Perhaps next month we’ll try microdosing his catnip for that extra performance edge (likely enjoyed by many-a Silicon Valley feline)…though it’s hard to imagine him becoming any smarter, more unique or well-adjusted than he already is.

OK… So getting back to the actual point of this article:

For quite a long time now I have thought that I ought to share the secret of Opus’s excellent health with all of you. I don’t buy his food prepackaged in any way and I really do go through the painstaking process of making his food fresh for him each and every month. Am I somehow spoiling him? No way. I am merely 100% committed to his health and wellbeing. I love my cat almost as much as some people love their own children. He gets his share of tough love and he knows his boundaries. I also know that I am not alone in my wholesale love for my furry companion and that too often people’s pets nowadays are falling prey to the same junk food and medical malfeasance we humans are routinely subjected to. –Often with devastating, heart-shattering consequences. I have friends and close family members that have virtually gone broke paying for what might have otherwise been avoidable medical care for their pets, and all too often they are subject to many of the same wholly preventable modern day metabolic ailments and immune vulnerabilities that plague our human healthcare (read: disease management) system.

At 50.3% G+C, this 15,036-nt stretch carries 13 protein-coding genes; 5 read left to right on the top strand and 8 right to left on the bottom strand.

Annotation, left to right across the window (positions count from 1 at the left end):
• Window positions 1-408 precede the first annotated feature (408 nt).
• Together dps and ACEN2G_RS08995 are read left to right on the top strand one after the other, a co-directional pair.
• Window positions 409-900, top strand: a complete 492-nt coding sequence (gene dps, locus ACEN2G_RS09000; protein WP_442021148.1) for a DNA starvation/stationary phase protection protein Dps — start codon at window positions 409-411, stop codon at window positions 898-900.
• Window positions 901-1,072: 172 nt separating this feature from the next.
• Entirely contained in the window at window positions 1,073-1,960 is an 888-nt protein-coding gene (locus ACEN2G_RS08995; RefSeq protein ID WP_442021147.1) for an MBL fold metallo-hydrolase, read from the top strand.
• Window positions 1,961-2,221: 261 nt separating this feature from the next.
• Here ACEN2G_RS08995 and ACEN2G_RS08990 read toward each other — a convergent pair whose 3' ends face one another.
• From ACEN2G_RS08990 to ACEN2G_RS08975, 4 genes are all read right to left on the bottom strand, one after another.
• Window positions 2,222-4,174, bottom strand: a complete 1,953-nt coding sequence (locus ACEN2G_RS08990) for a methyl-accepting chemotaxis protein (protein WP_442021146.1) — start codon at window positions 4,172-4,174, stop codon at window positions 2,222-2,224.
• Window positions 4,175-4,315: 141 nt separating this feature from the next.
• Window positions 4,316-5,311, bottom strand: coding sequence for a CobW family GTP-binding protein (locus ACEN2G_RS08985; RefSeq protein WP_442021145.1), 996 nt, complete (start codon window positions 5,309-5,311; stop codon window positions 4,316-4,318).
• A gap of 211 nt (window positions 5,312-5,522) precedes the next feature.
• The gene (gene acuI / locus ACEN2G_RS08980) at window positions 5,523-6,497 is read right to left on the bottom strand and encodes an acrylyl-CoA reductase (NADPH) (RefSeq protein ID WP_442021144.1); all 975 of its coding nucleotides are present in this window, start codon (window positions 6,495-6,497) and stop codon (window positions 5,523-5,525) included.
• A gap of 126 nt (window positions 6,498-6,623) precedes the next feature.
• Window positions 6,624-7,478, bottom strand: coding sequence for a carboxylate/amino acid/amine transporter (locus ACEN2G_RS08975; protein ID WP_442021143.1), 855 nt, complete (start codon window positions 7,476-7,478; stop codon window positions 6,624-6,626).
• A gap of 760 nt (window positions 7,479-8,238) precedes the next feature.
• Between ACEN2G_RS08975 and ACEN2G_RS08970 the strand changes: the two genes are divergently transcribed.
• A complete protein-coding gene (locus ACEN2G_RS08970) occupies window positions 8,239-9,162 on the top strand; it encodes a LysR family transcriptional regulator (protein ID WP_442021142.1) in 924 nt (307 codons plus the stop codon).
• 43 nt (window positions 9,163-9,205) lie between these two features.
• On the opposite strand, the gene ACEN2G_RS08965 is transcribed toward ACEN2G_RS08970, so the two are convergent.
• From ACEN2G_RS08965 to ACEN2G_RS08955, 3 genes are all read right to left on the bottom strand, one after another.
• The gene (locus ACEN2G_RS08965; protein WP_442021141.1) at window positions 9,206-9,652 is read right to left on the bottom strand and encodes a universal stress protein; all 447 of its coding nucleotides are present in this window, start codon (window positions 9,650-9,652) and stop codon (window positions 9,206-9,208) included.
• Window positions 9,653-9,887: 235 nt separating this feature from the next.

Figuring out why so many dogs and cats are as unhealthy as they are nowadays isn’t too hard. Apart from the horror stories of what many pet foods coming out of China are tainted with (remember the tragic and lethal melamine debacle?), we are also left to wonder what is meant by “animal byproducts” (ummm, lips and assholes?). Reading labels on pet food cans and bags of dry kibble is not for the faint of heart, and I cannot think of one single brand name that I would recommend as a sole dietary staple for anyone’s beloved pet. So in the spirit of prevention I take just a little bit of extra time every month to safeguard Opus’s health and well-being by feeding him in a manner most in alignment with his evolutionary and genetic heritage. He and I share that aspect of our respective health approaches in common. And we both reap the considerable rewards for it. The alternative nowadays is, well, unthinkable.